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Effects of source and rates of calcium application on growth, quality and anthracnose control in papaya (Carica papaya L.)


Madani, Babak (2014) Effects of source and rates of calcium application on growth, quality and anthracnose control in papaya (Carica papaya L.). PhD thesis, Universiti Putra Malaysia.


Papaya (Carica papaya L.) is the third most important fruit after durian and banana in Malaysia. ‘Eksotika II’, a high yielding F1 hybrid, is a well-liked papaya cultivar in Malaysia for its good quality. Although, ‘Eksotika II’ has gained much popularity in the domestic and export markets, the harvested fruits are susceptible to anthracnose infection that limits its acceptability. Calcium plays a key role in enhancing plant growth and increasing fruit quality and storage life. It could be used as an alternative to fungicides to reduce disease incidence and hence to increase postharvest quality. So far, little attention has been paid to investigate the effect of calcium pre-harvest application on post-harvest quality of papaya, especially with respect to‘Eksotika II’ papaya. Four experiments were conducted in Agro technology Unit, University Agriculture Park, Universiti Putra Malaysia, Serdang, Selangor during 2011-2013 in order to evaluate the effect of pre-harvest calcium application on plant growth, fruit calcium content, post-harvest quality, anthracnose disease incidence and some enzymatic activities in papaya fruits. In the first experiment, papaya seedlings were established in pots and irrigated with a standard nutrient solution in a net house. Papaya plants were sprayed with three different sources of calcium (calcium chloride, calcium nitrate and calcium propionate) at four different concentrations (0, 60, 120 and 180 mg L-1). Results showed that calcium content in leaves of plants was not affected significantly by the different sources of calcium. However, increased calcium concentrations applied to the leaves enhanced calcium concentration in papaya leaves. In addition, increased concentrations of calcium enhanced stem height and diameter. Another experiment was carried out to find out the suitable source of calcium for better post-harvest qualities of papaya in the field. Different concentrations of calcium (0, 34, 67, 100 mM) in the form of calcium chloride and calcium nitrate were sprayed at 21 days after flower anthesis to the fruits and leaves. Spray applications were repeated every two weeks for six times. Results revealed that calcium content in fruit peel and pulp was higher for calcium chloride compared to calcium nitrate. Also, calcium chloride caused significantly smaller lesion diameter compared with those found in plants treated with calcium nitrate. Increased calcium concentration decreased ethylene production and increased ascorbic acid content in fruits. Thus, calcium chloride was found better as a calcium source for increasing calcium content in fruits and decreasing anthracnose lesion diameter. In the third experiment, various concentrations of calcium chloride (0, 0.5, 1.0, 1.5 and 2.0%) were sprayed to different sites of papaya (leaves, fruits, leaves plus fruits). Fruits of uniform size and shape were harvested at index 2 and stored at 12± 2oC and 85-90% relative humidity. Fruit samples for each treatment were used for measurement 21 days after storage. It was found that there were considerable increases in peel and pulp calcium content, firmness, titratable acidity, ascorbic acid storage life and overall quality of fruits when calcium was applied in fruits and fruits plus leaves compared to calcium application in leaves only. In addition, ethylene production, respiration rate, soluble solids concentrations, disease incidence, and disease severity were considerably lower in fruits when calcium was applied in fruits and fruits plus leaves compared to calcium application in leaves only. In the fourth experiment, 0, 1.5 and 2% calcium chloride was sprayed in leaves plus fruits. Results showed that polygalacturonase (PG) and pectin methyl esterase (PME) activities decreased with increasing calcium concentrations. Microscopy images confirmed that cell wall structures of fruit peel and pulp were preserved more in the middle lamella of calcium chloride-treated fruits compared to control. Also, results indicated that at 1.5% calcium chloride respiration rate, ethylene production, soluble solids concentrations, disease incidence and severity significantly decreased compared with control. In contrast, at 1.5% calcium chloride ascorbic acid, titratable acidity, firmness, storage life and overall quality markedly increased compared with control. Therefore, spraying with 1.5% calcium chloride to the leaves and fruits is suitable for better post-tharvest quality, higher calcium content in fruits and lower anthracnose disease in papaya.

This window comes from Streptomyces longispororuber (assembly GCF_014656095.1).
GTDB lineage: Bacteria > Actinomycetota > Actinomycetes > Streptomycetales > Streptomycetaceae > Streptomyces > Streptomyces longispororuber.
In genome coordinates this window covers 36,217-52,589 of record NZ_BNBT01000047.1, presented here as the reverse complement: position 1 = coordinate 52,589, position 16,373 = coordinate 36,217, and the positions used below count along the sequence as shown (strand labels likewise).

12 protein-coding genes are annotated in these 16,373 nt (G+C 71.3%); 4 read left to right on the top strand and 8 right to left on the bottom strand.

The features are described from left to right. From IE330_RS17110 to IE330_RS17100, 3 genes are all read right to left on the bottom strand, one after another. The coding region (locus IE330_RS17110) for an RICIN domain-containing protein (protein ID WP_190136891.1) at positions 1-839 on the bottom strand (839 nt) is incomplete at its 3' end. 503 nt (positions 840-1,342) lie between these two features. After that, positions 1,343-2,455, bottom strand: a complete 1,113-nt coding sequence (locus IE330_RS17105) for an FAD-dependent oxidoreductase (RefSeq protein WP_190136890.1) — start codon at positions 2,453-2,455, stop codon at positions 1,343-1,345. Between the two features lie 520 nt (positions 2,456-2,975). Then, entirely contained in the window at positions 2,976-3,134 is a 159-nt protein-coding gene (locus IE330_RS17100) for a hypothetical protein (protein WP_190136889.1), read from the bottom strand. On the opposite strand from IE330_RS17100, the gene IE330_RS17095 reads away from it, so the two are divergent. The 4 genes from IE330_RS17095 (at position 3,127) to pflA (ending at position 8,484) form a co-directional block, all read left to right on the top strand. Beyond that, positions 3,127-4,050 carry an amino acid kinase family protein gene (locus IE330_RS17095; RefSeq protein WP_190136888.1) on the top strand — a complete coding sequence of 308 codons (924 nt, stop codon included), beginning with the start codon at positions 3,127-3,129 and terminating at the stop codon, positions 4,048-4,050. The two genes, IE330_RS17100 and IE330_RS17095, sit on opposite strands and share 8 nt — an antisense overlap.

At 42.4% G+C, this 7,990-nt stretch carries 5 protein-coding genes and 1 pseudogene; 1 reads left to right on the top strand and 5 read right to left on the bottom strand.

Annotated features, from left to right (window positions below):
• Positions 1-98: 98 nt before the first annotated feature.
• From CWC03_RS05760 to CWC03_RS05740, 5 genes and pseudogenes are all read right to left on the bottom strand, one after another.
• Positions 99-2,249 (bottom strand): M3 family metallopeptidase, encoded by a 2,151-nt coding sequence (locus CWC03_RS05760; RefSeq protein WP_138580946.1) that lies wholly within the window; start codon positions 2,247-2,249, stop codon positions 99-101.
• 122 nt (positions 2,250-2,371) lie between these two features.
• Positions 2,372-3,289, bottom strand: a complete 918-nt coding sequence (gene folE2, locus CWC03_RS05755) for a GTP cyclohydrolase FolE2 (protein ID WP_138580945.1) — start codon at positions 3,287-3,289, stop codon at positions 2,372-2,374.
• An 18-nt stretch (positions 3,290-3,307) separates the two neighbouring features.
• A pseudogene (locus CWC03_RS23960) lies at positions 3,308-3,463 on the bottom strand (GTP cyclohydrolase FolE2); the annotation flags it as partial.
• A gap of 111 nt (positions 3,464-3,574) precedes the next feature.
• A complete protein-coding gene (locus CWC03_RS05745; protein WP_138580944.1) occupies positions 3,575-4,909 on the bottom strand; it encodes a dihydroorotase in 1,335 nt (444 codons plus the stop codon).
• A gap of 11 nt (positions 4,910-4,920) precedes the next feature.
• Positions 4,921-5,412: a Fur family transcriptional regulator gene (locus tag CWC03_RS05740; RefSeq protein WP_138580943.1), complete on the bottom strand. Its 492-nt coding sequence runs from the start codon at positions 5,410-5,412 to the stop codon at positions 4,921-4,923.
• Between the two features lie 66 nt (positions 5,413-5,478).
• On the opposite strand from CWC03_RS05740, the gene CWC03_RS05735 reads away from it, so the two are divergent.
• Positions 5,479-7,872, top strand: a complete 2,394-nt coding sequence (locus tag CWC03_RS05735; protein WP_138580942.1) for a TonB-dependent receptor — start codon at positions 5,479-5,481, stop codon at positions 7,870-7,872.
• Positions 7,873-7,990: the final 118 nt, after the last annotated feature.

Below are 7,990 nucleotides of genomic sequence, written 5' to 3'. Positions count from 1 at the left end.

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Additional Metadata

Item Type: Thesis (PhD)
Subject: Papaya - Effect of calcium on
Subject: Papaya - Quality
Subject: Papaya - Nutrition
Call Number: FP 2014 1
Chairman Supervisor: Mahmud Tengku Muda Mohamed, PhD
Divisions: Faculty of Agriculture
Depositing User: Hasimah Adam
Date Deposited: 27 Aug 2015 02:13
Last Modified: 27 Aug 2015 02:13
URI: http://psasir.upm.edu.my/id/eprint/39878
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